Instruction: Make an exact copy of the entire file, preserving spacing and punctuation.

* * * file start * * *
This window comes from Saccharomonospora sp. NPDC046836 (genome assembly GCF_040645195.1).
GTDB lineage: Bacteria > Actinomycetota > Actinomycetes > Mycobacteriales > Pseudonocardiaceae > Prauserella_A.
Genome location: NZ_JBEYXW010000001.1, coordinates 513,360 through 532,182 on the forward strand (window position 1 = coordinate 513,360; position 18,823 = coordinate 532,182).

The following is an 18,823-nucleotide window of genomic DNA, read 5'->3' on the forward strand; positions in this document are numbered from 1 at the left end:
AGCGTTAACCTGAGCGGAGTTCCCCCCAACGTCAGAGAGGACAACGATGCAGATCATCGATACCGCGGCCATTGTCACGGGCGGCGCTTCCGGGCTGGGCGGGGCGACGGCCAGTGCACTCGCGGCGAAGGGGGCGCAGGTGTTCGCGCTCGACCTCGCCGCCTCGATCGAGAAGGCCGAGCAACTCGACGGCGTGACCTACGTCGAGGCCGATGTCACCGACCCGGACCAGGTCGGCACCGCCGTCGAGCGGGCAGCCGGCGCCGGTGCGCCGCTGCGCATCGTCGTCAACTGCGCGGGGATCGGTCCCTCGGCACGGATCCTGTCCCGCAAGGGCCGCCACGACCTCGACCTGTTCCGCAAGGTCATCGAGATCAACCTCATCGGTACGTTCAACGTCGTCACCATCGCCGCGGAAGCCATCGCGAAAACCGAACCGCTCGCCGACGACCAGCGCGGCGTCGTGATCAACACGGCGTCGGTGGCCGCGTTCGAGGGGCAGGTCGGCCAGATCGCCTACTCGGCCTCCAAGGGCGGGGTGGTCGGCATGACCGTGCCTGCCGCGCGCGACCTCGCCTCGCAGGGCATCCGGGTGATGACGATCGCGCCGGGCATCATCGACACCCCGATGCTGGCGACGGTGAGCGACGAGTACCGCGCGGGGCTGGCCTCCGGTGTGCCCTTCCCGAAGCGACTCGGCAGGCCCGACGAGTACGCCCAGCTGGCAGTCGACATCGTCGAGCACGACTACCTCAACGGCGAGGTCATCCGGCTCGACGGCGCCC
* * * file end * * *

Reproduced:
This window comes from Saccharomonospora sp. NPDC046836 (genome assembly GCF_040645195.1).
GTDB lineage: Bacteria > Actinomycetota > Actinomycetes > Mycobacteriales > Pseudonocardiaceae > Prauserella_A.
Genome location: NZ_JBEYXW010000001.1, coordinates 513,360 through 532,182 on the forward strand (window position 1 = coordinate 513,360; position 18,823 = coordinate 532,182).

The following is an 18,823-nucleotide window of genomic DNA, read 5'->3' on the forward strand; positions in this document are numbered from 1 at the left end:
AGCGTTAACCTGAGCGGAGTTCCCCCCAACGTCAGAGAGGACAACGATGCAGATCATCGATACCGCGGCCATTGTCACGGGCGGCGCTTCCGGGCTGGGCGGGGCGACGGCCAGTGCACTCGCGGCGAAGGGGGCGCAGGTGTTCGCGCTCGACCTCGCCGCCTCGATCGAGAAGGCCGAGCAACTCGACGGCGTGACCTACGTCGAGGCCGATGTCACCGACCCGGACCAGGTCGGCACCGCCGTCGAGCGGGCAGCCGGCGCCGGTGCGCCGCTGCGCATCGTCGTCAACTGCGCGGGGATCGGTCCCTCGGCACGGATCCTGTCCCGCAAGGGCCGCCACGACCTCGACCTGTTCCGCAAGGTCATCGAGATCAACCTCATCGGTACGTTCAACGTCGTCACCATCGCCGCGGAAGCCATCGCGAAAACCGAACCGCTCGCCGACGACCAGCGCGGCGTCGTGATCAACACGGCGTCGGTGGCCGCGTTCGAGGGGCAGGTCGGCCAGATCGCCTACTCGGCCTCCAAGGGCGGGGTGGTCGGCATGACCGTGCCTGCCGCGCGCGACCTCGCCTCGCAGGGCATCCGGGTGATGACGATCGCGCCGGGCATCATCGACACCCCGATGCTGGCGACGGTGAGCGACGAGTACCGCGCGGGGCTGGCCTCCGGTGTGCCCTTCCCGAAGCGACTCGGCAGGCCCGACGAGTACGCCCAGCTGGCAGTCGACATCGTCGAGCACGACTACCTCAACGGCGAGGTCATCCGGCTCGACGGCGCCC